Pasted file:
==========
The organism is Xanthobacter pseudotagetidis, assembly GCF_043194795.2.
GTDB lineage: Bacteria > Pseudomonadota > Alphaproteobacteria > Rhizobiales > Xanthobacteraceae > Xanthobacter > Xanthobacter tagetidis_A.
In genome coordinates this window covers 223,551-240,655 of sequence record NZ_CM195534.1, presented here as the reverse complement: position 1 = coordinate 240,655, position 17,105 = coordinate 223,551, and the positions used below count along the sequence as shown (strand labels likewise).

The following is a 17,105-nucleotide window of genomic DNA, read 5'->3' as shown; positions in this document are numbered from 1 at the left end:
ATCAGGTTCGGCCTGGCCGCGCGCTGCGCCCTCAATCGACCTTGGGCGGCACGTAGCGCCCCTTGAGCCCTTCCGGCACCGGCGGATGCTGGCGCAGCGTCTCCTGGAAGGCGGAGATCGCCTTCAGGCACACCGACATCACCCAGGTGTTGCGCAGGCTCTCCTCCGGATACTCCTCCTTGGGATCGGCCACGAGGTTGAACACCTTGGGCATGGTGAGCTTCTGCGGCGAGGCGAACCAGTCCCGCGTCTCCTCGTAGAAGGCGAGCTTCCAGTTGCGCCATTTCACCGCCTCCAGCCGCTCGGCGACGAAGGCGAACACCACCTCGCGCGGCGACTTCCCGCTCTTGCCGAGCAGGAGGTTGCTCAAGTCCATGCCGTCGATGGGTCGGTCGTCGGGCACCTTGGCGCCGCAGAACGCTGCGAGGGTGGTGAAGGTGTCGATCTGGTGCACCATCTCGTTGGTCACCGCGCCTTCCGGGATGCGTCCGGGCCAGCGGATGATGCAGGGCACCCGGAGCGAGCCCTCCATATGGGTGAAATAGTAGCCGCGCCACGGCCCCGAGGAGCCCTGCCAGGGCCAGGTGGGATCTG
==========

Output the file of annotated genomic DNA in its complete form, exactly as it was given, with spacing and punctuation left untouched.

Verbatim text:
The organism is Xanthobacter pseudotagetidis, assembly GCF_043194795.2.
GTDB lineage: Bacteria > Pseudomonadota > Alphaproteobacteria > Rhizobiales > Xanthobacteraceae > Xanthobacter > Xanthobacter tagetidis_A.
In genome coordinates this window covers 223,551-240,655 of sequence record NZ_CM195534.1, presented here as the reverse complement: position 1 = coordinate 240,655, position 17,105 = coordinate 223,551, and the positions used below count along the sequence as shown (strand labels likewise).

The following is a 17,105-nucleotide window of genomic DNA, read 5'->3' as shown; positions in this document are numbered from 1 at the left end:
ATCAGGTTCGGCCTGGCCGCGCGCTGCGCCCTCAATCGACCTTGGGCGGCACGTAGCGCCCCTTGAGCCCTTCCGGCACCGGCGGATGCTGGCGCAGCGTCTCCTGGAAGGCGGAGATCGCCTTCAGGCACACCGACATCACCCAGGTGTTGCGCAGGCTCTCCTCCGGATACTCCTCCTTGGGATCGGCCACGAGGTTGAACACCTTGGGCATGGTGAGCTTCTGCGGCGAGGCGAACCAGTCCCGCGTCTCCTCGTAGAAGGCGAGCTTCCAGTTGCGCCATTTCACCGCCTCCAGCCGCTCGGCGACGAAGGCGAACACCACCTCGCGCGGCGACTTCCCGCTCTTGCCGAGCAGGAGGTTGCTCAAGTCCATGCCGTCGATGGGTCGGTCGTCGGGCACCTTGGCGCCGCAGAACGCTGCGAGGGTGGTGAAGGTGTCGATCTGGTGCACCATCTCGTTGGTCACCGCGCCTTCCGGGATGCGTCCGGGCCAGCGGATGATGCAGGGCACCCGGAGCGAGCCCTCCATATGGGTGAAATAGTAGCCGCGCCACGGCCCCGAGGAGCCCTGCCAGGGCCAGGTGGGATCTG